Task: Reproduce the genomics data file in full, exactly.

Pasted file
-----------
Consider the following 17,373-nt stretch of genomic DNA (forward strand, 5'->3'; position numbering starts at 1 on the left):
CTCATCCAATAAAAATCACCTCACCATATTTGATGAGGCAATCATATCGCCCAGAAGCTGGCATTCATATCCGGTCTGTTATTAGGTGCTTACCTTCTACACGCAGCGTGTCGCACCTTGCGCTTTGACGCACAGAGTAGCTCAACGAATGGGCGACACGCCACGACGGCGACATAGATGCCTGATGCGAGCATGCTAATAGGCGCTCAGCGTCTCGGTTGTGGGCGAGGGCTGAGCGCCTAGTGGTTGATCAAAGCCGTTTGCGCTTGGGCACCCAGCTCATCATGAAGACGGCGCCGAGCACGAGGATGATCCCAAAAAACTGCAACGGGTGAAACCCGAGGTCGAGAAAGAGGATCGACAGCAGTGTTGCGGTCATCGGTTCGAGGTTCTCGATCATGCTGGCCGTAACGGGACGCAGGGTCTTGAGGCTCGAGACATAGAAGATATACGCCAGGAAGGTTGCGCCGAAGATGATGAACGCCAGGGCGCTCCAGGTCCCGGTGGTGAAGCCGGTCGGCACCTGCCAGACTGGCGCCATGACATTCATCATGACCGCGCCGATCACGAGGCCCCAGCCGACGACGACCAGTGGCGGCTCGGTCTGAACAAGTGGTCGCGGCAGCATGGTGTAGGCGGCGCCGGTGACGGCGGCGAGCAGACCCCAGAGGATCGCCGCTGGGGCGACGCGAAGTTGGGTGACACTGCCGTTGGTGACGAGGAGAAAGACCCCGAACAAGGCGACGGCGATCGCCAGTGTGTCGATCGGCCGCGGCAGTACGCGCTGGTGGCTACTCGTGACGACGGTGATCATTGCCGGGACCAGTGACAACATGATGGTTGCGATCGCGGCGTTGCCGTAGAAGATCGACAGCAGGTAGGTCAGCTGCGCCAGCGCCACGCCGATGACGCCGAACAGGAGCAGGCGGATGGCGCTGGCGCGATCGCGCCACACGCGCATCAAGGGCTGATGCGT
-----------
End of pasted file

Consider the following 17,373-nt stretch of genomic DNA (forward strand, 5'->3'; position numbering starts at 1 on the left):
CTCATCCAATAAAAATCACCTCACCATATTTGATGAGGCAATCATATCGCCCAGAAGCTGGCATTCATATCCGGTCTGTTATTAGGTGCTTACCTTCTACACGCAGCGTGTCGCACCTTGCGCTTTGACGCACAGAGTAGCTCAACGAATGGGCGACACGCCACGACGGCGACATAGATGCCTGATGCGAGCATGCTAATAGGCGCTCAGCGTCTCGGTTGTGGGCGAGGGCTGAGCGCCTAGTGGTTGATCAAAGCCGTTTGCGCTTGGGCACCCAGCTCATCATGAAGACGGCGCCGAGCACGAGGATGATCCCAAAAAACTGCAACGGGTGAAACCCGAGGTCGAGAAAGAGGATCGACAGCAGTGTTGCGGTCATCGGTTCGAGGTTCTCGATCATGCTGGCCGTAACGGGACGCAGGGTCTTGAGGCTCGAGACATAGAAGATATACGCCAGGAAGGTTGCGCCGAAGATGATGAACGCCAGGGCGCTCCAGGTCCCGGTGGTGAAGCCGGTCGGCACCTGCCAGACTGGCGCCATGACATTCATCATGACCGCGCCGATCACGAGGCCCCAGCCGACGACGACCAGTGGCGGCTCGGTCTGAACAAGTGGTCGCGGCAGCATGGTGTAGGCGGCGCCGGTGACGGCGGCGAGCAGACCCCAGAGGATCGCCGCTGGGGCGACGCGAAGTTGGGTGACACTGCCGTTGGTGACGAGGAGAAAGACCCCGAACAAGGCGACGGCGATCGCCAGTGTGTCGATCGGCCGCGGCAGTACGCGCTGGTGGCTACTCGTGACGACGGTGATCATTGCCGGGACCAGTGACAACATGATGGTTGCGATCGCGGCGTTGCCGTAGAAGATCGACAGCAGGTAGGTCAGCTGCGCCAGCGCCACGCCGATGACGCCGAACAGGAGCAGGCGGATGGCGCTGGCGCGATCGCGCCACACGCGCATCAAGGGCTGATGCGT